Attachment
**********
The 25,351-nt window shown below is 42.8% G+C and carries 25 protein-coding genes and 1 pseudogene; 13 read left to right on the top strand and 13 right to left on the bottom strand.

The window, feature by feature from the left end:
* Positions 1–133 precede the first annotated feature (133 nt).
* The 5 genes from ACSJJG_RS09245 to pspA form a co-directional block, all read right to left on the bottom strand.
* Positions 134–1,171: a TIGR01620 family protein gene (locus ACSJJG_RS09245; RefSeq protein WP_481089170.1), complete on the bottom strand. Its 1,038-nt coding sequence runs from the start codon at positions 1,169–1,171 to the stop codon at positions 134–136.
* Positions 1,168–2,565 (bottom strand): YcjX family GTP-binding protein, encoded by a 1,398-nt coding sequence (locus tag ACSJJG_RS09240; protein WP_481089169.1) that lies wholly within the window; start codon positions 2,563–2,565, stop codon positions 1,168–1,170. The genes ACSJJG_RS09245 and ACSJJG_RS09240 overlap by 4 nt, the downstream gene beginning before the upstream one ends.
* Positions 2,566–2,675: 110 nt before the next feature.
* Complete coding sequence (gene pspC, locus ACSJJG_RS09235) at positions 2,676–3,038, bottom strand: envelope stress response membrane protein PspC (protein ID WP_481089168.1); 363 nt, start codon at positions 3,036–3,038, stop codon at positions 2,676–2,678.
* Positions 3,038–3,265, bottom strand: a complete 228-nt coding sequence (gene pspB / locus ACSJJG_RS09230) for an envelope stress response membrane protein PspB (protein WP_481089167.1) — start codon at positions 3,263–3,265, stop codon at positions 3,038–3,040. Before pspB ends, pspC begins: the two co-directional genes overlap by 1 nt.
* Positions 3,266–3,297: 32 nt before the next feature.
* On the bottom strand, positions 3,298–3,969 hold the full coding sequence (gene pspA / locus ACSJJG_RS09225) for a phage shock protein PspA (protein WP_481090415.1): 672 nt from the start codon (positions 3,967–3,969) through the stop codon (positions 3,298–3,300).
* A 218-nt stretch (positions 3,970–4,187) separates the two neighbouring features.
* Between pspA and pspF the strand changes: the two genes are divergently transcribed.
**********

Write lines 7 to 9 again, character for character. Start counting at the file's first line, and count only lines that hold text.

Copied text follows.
* Positions 2,566–2,675: 110 nt before the next feature.
* Complete coding sequence (gene pspC, locus ACSJJG_RS09235) at positions 2,676–3,038, bottom strand: envelope stress response membrane protein PspC (protein ID WP_481089168.1); 363 nt, start codon at positions 3,036–3,038, stop codon at positions 2,676–2,678.
* Positions 3,038–3,265, bottom strand: a complete 228-nt coding sequence (gene pspB / locus ACSJJG_RS09230) for an envelope stress response membrane protein PspB (protein WP_481089167.1) — start codon at positions 3,263–3,265, stop codon at positions 3,038–3,040. Before pspB ends, pspC begins: the two co-directional genes overlap by 1 nt.